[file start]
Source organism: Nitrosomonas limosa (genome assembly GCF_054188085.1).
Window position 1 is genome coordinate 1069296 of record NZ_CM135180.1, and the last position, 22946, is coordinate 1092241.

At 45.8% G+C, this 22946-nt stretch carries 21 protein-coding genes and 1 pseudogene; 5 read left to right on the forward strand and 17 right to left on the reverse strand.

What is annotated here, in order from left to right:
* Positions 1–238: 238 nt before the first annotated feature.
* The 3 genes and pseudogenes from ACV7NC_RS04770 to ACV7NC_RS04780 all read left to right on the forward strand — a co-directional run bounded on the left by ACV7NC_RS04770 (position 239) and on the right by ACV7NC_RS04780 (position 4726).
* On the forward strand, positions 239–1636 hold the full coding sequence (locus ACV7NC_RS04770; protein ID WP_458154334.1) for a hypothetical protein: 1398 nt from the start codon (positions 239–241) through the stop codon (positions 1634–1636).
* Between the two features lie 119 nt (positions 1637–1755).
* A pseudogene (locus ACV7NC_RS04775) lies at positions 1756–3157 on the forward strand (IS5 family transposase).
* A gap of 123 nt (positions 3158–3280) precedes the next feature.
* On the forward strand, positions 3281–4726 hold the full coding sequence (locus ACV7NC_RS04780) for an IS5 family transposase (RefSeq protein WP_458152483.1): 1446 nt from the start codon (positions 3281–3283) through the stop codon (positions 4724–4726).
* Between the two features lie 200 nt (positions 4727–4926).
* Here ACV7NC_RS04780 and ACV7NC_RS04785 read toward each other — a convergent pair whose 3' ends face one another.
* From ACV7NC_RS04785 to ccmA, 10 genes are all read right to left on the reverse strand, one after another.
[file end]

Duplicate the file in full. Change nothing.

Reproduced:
Source organism: Nitrosomonas limosa (genome assembly GCF_054188085.1).
Window position 1 is genome coordinate 1069296 of record NZ_CM135180.1, and the last position, 22946, is coordinate 1092241.

At 45.8% G+C, this 22946-nt stretch carries 21 protein-coding genes and 1 pseudogene; 5 read left to right on the forward strand and 17 right to left on the reverse strand.

What is annotated here, in order from left to right:
* Positions 1–238: 238 nt before the first annotated feature.
* The 3 genes and pseudogenes from ACV7NC_RS04770 to ACV7NC_RS04780 all read left to right on the forward strand — a co-directional run bounded on the left by ACV7NC_RS04770 (position 239) and on the right by ACV7NC_RS04780 (position 4726).
* On the forward strand, positions 239–1636 hold the full coding sequence (locus ACV7NC_RS04770; protein ID WP_458154334.1) for a hypothetical protein: 1398 nt from the start codon (positions 239–241) through the stop codon (positions 1634–1636).
* Between the two features lie 119 nt (positions 1637–1755).
* A pseudogene (locus ACV7NC_RS04775) lies at positions 1756–3157 on the forward strand (IS5 family transposase).
* A gap of 123 nt (positions 3158–3280) precedes the next feature.
* On the forward strand, positions 3281–4726 hold the full coding sequence (locus ACV7NC_RS04780) for an IS5 family transposase (RefSeq protein WP_458152483.1): 1446 nt from the start codon (positions 3281–3283) through the stop codon (positions 4724–4726).
* Between the two features lie 200 nt (positions 4727–4926).
* Here ACV7NC_RS04780 and ACV7NC_RS04785 read toward each other — a convergent pair whose 3' ends face one another.
* From ACV7NC_RS04785 to ccmA, 10 genes are all read right to left on the reverse strand, one after another.